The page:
March 5, 2004

Joe B. Putnam to chair new thoracic surgery department

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Dr. Joe B. Putnam checks on patient Jobyna Pietrogallo in the recovery room. (photo by Dana Johnson)

Joe B. Putnam to chair new thoracic surgery department

Dr. Joe B. Putnam Jr. has been named the chair of the newly created Department of Thoracic Surgery. Putnam, who hails from the University of Texas M.D. Anderson Cancer Center in Houston, joined the Vanderbilt faculty in January as Ingram Professor of Surgery.

Putnam’s vision for the department encompasses his vast experience with a wide variety of thoracic diseases and his commitment to and focus on improving outcomes in thoracic surgery.

Before joining Vanderbilt, Putnam served as professor of Surgery and deputy chair of the Department of Thoracic and Cardiovascular Surgery at M.D. Anderson where he spent his entire career — but knew this was a chance he could not deny himself.

“People who know me and who know Vanderbilt understand that this opportunity at Vanderbilt is special and unique,” said Putnam. “I will be able to contribute more broadly to thoracic surgery in a different way than before. My contributions here will reflect so many individuals who have influenced me during my career.”

He also serves as the program director for the residency education program in Thoracic Surgery and has a secondary appointment as professor within the Department of Biomedical Informatics.

Although he has very definite ideas about what he wants to accomplish in his newly created role and within his department, one thing rings clear — his priorities lie with the patient and the need for a team approach to care.

“This is not just a new department,” he said. “This whole premise is new. This is developing a new system of care for patients with thoracic diseases. The School of Medicine had a tremendous vision for further identifying this critical need, especially in the Southeastern United States.”

The traditional model of care places thoracic and cardiac surgery in the same department. But Putnam says Vanderbilt is on the progressive end of the spectrum with separate clinical programs.

“This provides a wonderfully unique opportunity for rapid improvements in patient care, resident education, medical school education, academic achievement in research and clinical investigations, and health services research in thoracic surgery,” Putnam said.

The Department of Thoracic Surgery includes major clinical and academic programs of thoracic surgical oncology including lung cancer and esophageal cancer, lung failure surgery for emphysema and other debilitating lung diseases, lung transplantation and other treatments for simple and complex thoracic diseases. Although disciplines that care for these patients are very well established, Putnam sees an opportunity to collaborate and enhance existing programs through a multimodality and multidisciplinary team approach.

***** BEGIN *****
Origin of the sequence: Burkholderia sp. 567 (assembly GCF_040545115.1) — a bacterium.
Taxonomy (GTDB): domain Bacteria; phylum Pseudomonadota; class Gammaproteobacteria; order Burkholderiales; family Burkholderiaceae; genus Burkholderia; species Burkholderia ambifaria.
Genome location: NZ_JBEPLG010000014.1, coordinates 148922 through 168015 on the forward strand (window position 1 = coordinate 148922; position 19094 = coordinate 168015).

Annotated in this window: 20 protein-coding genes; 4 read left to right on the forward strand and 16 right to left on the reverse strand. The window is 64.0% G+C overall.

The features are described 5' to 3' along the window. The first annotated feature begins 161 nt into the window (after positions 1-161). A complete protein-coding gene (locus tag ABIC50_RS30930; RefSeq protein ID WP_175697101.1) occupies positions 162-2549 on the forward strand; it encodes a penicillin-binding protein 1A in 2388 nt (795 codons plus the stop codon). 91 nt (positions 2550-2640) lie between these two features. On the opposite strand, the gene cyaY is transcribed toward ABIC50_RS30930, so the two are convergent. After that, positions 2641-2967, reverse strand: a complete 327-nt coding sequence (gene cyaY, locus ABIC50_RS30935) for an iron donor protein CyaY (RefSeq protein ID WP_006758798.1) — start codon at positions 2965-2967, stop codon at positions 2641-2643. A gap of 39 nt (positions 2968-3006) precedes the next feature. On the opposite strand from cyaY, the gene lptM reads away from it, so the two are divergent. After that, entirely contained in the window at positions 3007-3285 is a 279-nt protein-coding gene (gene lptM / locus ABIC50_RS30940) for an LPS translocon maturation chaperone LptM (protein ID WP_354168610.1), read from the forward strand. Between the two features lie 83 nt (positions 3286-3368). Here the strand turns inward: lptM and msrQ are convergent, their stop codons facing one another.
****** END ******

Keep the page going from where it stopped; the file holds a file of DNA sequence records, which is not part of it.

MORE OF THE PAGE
My goal is to ensure that faculty and staff have an environment and a culture of teamwork in which to provide this care and meet these needs.”

Many opportunities exist for Vanderbilt and affiliated hospitals to network to provide optimal care to patients.

“I want to be a good steward,” Putnam said. “That means giving back to the community, to Vanderbilt, and to other institutions aligned with us, and working to accomplish mutual goals.

“Vanderbilt is uniquely positioned and can serve as a magnet institution for the entire Southeastern United States.”

Although Putnam’s goals, for the department, are simple, they hinge on two questions — where do we want to be and how do we want to get there?

“We will enhance our clinical services, ensure students and residents have educational opportunities of the highest caliber, securely establish our research programs and identify new faculty, who are share this vision, to recruit and retain. In part, that’s how you can measure success. Success can be measured by the success of the faculty in Thoracic Surgery. Our department’s success will be measured by the success and contributions of our residents and students to their future patients.”

Other interests include supporting the Veterans Administration Hospital. As a reserve officer in the United States Navy, Medical Corps, his admiration for those in the armed services is high.

“I respect those men and women who have served our country,” he said. “These men and women have provided, not just a service, but a living testimony by their actions to support the country’s Constitution. I want to support them and their families through service within the VA Hospital in Nashville.”

Access to specialty surgical care for all Americans is another priority for Putnam. He wants to ensure that quality care is delivered and that the process is efficient and effective.

“I’ll do that through my work here at Vanderbilt,” he said. “Our contributions to the community help us prepare for the next generation. We each have a role. We are all in this effort together and must support each other as we care for our patients. This will allow us to care for our patients and their families even better.”

Putnam obtained his undergraduate and medical degree from the University of North Carolina, Chapel Hill. After a fellowship in Surgical Oncology at the National Cancer Institute/National Institutes of Health in Bethesda, he completed his general surgery education at The University of Rochester in New York. His residency in thoracic surgery at the University of Michigan in Ann Arbor provided a foundation for Putnam to join the faculty at The University of Texas M.D. Anderson Cancer Center.

Putnam serves on the Executive Committee of the American College of Surgeons Oncology Group, chair of the Thoracic Organ Site Committee, chair of the Workforce on Clinical Trials of the Society of Thoracic Surgery, and participates in other NCI Cooperative Trials.